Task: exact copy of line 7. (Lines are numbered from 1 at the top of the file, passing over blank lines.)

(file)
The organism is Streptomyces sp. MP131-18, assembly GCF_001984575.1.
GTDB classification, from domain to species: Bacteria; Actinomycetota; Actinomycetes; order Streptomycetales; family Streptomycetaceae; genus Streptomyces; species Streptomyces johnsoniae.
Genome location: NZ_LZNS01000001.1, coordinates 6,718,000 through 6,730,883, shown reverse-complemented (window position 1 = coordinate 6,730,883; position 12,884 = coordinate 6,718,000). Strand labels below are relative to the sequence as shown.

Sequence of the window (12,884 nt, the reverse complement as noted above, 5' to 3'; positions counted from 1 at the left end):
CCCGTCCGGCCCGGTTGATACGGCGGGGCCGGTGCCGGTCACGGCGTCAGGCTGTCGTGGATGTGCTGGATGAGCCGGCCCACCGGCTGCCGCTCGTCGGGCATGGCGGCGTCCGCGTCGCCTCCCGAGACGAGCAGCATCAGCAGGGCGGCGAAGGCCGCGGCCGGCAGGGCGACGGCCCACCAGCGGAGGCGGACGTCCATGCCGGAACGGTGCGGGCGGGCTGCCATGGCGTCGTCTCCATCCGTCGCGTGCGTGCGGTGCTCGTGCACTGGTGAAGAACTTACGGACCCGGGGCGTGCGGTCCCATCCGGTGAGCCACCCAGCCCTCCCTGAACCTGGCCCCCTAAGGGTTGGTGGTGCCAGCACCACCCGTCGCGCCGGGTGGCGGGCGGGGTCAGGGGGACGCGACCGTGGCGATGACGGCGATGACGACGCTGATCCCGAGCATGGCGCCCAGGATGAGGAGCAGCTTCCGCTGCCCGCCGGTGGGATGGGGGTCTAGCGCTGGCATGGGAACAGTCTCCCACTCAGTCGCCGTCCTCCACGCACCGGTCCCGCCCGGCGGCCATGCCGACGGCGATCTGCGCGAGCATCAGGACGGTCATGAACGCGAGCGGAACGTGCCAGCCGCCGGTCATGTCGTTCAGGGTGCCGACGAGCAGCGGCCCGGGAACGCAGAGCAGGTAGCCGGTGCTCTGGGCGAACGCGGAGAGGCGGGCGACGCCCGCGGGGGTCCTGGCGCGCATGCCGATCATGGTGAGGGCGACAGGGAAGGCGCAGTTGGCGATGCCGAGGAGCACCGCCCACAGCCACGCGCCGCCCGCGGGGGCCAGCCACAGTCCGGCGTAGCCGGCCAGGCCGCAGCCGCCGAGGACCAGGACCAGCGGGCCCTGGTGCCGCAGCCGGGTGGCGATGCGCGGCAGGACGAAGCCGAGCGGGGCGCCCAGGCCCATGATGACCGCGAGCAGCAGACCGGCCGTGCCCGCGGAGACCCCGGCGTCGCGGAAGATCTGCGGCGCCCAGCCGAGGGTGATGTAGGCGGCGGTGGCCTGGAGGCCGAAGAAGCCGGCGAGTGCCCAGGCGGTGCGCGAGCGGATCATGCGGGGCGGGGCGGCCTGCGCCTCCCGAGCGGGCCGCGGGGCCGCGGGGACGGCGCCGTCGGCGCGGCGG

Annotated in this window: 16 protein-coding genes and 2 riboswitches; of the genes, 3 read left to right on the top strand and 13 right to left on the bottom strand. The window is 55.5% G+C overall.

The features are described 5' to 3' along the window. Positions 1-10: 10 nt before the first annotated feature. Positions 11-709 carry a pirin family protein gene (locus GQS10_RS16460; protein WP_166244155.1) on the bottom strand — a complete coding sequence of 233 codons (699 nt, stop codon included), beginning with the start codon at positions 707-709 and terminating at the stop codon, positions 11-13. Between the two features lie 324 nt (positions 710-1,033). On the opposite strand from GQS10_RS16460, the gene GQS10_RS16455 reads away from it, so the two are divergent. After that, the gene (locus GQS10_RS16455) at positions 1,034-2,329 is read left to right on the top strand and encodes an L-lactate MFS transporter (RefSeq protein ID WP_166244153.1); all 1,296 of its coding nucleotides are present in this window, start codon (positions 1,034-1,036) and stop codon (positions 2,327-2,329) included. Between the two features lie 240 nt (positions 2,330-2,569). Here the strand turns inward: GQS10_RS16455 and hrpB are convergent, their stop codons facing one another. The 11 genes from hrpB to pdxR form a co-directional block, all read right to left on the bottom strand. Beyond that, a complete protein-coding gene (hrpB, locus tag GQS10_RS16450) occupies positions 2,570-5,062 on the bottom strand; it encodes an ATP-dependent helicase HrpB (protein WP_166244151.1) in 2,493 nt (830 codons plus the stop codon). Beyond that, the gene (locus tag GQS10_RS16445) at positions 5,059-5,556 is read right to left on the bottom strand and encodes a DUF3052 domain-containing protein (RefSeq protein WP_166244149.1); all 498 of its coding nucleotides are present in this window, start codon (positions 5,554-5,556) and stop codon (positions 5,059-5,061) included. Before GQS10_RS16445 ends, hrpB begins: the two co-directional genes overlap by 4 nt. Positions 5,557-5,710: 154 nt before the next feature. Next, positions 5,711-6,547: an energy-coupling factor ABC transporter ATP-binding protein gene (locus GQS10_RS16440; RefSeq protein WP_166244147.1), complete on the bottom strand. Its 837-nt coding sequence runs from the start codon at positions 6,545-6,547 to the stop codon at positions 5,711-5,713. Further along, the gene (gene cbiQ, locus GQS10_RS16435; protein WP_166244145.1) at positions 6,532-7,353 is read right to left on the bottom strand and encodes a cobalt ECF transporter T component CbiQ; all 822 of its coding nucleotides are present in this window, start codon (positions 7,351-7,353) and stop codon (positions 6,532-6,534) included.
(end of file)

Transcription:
The features are described 5' to 3' along the window. Positions 1-10: 10 nt before the first annotated feature. Positions 11-709 carry a pirin family protein gene (locus GQS10_RS16460; protein WP_166244155.1) on the bottom strand — a complete coding sequence of 233 codons (699 nt, stop codon included), beginning with the start codon at positions 707-709 and terminating at the stop codon, positions 11-13. Between the two features lie 324 nt (positions 710-1,033). On the opposite strand from GQS10_RS16460, the gene GQS10_RS16455 reads away from it, so the two are divergent. After that, the gene (locus GQS10_RS16455) at positions 1,034-2,329 is read left to right on the top strand and encodes an L-lactate MFS transporter (RefSeq protein ID WP_166244153.1); all 1,296 of its coding nucleotides are present in this window, start codon (positions 1,034-1,036) and stop codon (positions 2,327-2,329) included. Between the two features lie 240 nt (positions 2,330-2,569). Here the strand turns inward: GQS10_RS16455 and hrpB are convergent, their stop codons facing one another. The 11 genes from hrpB to pdxR form a co-directional block, all read right to left on the bottom strand. Beyond that, a complete protein-coding gene (hrpB, locus tag GQS10_RS16450) occupies positions 2,570-5,062 on the bottom strand; it encodes an ATP-dependent helicase HrpB (protein WP_166244151.1) in 2,493 nt (830 codons plus the stop codon). Beyond that, the gene (locus tag GQS10_RS16445) at positions 5,059-5,556 is read right to left on the bottom strand and encodes a DUF3052 domain-containing protein (RefSeq protein WP_166244149.1); all 498 of its coding nucleotides are present in this window, start codon (positions 5,554-5,556) and stop codon (positions 5,059-5,061) included. Before GQS10_RS16445 ends, hrpB begins: the two co-directional genes overlap by 4 nt. Positions 5,557-5,710: 154 nt before the next feature. Next, positions 5,711-6,547: an energy-coupling factor ABC transporter ATP-binding protein gene (locus GQS10_RS16440; RefSeq protein WP_166244147.1), complete on the bottom strand. Its 837-nt coding sequence runs from the start codon at positions 6,545-6,547 to the stop codon at positions 5,711-5,713. Further along, the gene (gene cbiQ, locus GQS10_RS16435; protein WP_166244145.1) at positions 6,532-7,353 is read right to left on the bottom strand and encodes a cobalt ECF transporter T component CbiQ; all 822 of its coding nucleotides are present in this window, start codon (positions 7,351-7,353) and stop codon (positions 6,532-6,534) included.